How Digital Transformation Can Pave the Way for a Remote Workforce
Ten years ago, telecommuting was seen as a momentary trend. As we enter the 2020s, however, it’s clear that a remote workforce offers a number of benefits both for workers and their employers.
Telecommuting and remote work options have been linked to greater productivity, reduced stress and lowered costs for workers and employers. Overhead costs can also be reduced: For instance, health insurer Aetna saves $78 million each year by allowing 14,500 employees to work remotely, allowing the company to eliminate 2.7 million square feet of office space, says Jeanne Meister, a partner with Future Workplace. Credit card giant American Express has seen similar savings, along with an increase in productivity.
Property and casualty insurers can realize similar benefits from supporting remote work. Ongoing digital disruption continues to offer opportunities to build effective options for working remotely.
A Brave New World for Insurance Work
Insurance companies are embracing remote work. Over the course of 2018, job listings in insurance that offered remote work options increased over 50 percent. These job opportunities included loss control specialists, case managers, premium auditors, underwriting managers and claims representatives, says Sara Sutton, CEO of FlexJobs.
“Just a few short years ago, working from home may have seemed out of reach within industries outside of data entry, customer service, or sales, but, as this diverse list of career categories demonstrates, today that is most certainly not the case,” says Sutton.
Technological innovations have disrupted many features of the insurance business, yet they also provide opportunities to embrace the benefits of remote work.
Get Your Teams Aligned
Having a single interface across all of your distribution channels is key for getting each of your agents aligned — wherever it is they’re actually working. A common infrastructure gives your agents, and the rest of your employees, a 360-degree view of your customer no matter what devices or channels those customers came through.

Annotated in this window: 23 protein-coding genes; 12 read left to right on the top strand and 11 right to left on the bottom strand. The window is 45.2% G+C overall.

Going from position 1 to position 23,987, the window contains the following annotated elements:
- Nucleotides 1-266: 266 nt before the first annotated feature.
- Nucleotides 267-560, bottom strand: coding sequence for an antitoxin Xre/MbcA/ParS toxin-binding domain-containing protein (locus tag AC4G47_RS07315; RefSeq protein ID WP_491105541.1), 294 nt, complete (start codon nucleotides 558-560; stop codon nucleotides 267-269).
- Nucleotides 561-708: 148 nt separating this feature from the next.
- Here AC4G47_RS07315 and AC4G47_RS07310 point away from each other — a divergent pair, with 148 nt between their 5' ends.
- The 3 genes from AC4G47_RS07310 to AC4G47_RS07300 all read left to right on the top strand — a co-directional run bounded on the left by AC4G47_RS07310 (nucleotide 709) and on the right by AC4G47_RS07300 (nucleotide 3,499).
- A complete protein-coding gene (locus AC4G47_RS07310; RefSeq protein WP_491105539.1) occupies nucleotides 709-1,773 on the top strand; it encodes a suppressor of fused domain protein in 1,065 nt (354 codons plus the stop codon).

This sets your baseline for operational efficiency. Once your teams are aligned, you will be able to expand digital operations further and find new efficiencies and new opportunities.
Use Collaborative Tools
To run an effective remote insurance team, a collaborative software platform is essential. The platform serves as a virtual office space, keeping everyone’s work on track and supporting communication among team members, says Darleen DeRosa, managing partner at OnPoint Consulting.
Project management software used by everyone on the team, whether remote or in-office, can ensure that teams and departments have access to the information, schedules and tools they need to stay on track. Often, these platforms incorporate tools for tracking productivity and efficiency, which allow insurers to evaluate their remote work programs and view employees’ progress on key metrics.
Invest in Security
One of the largest digital disruptions in recent years has focused on data security and privacy. Many companies, including some P&Cs, have faced data breaches that exposed potentially sensitive data to attack or theft.
Remote workers can exacerbate the problem without intending to. For instance, an employee who uses a public, unsecured WiFi network — such as one belonging to a coffee shop offering free WiFi — may expose sensitive business data to hackers, says Neill Feather, chief innovation officer at website security solutions provider SiteLock.
As cyber security and privacy become major issues, tools to protect proprietary business data and customers’ personal information are improving as well. Implementing these tools and incorporating them into your software platforms is a must, particularly for insurers seeking to embrace the benefits of remote work.
As remote work expands, so do the tools that help remote workers further boost their productivity. Analytics, artificial intelligence and machine learning can all make remote work a more powerful part of an insurer’s daily business.
For instance, many insurance workers begin their day by examining their to-do lists and prioritizing what they believe are the most important tasks of the day. This preparation, however, is often done within the context of what the worker wants to do, not within the context of what the team needs most, says Zachary Chertok, lead human capital management research analyst at the Aberdeen Group.
Today, however, adaptive analytics allow remote teams to log in to their work platform and see their daily tasks arranged for them. They save time in planning, and they have a better understanding of how their work fits into the big picture goals of their employer.
“[Advanced analytics] are basically able to prioritize my workload for me, day in and day out,” says Chertok.
Best Practices for Remote Insurance Teams
As remote work becomes more common, best practices for setting up and managing remote teams have arisen as well.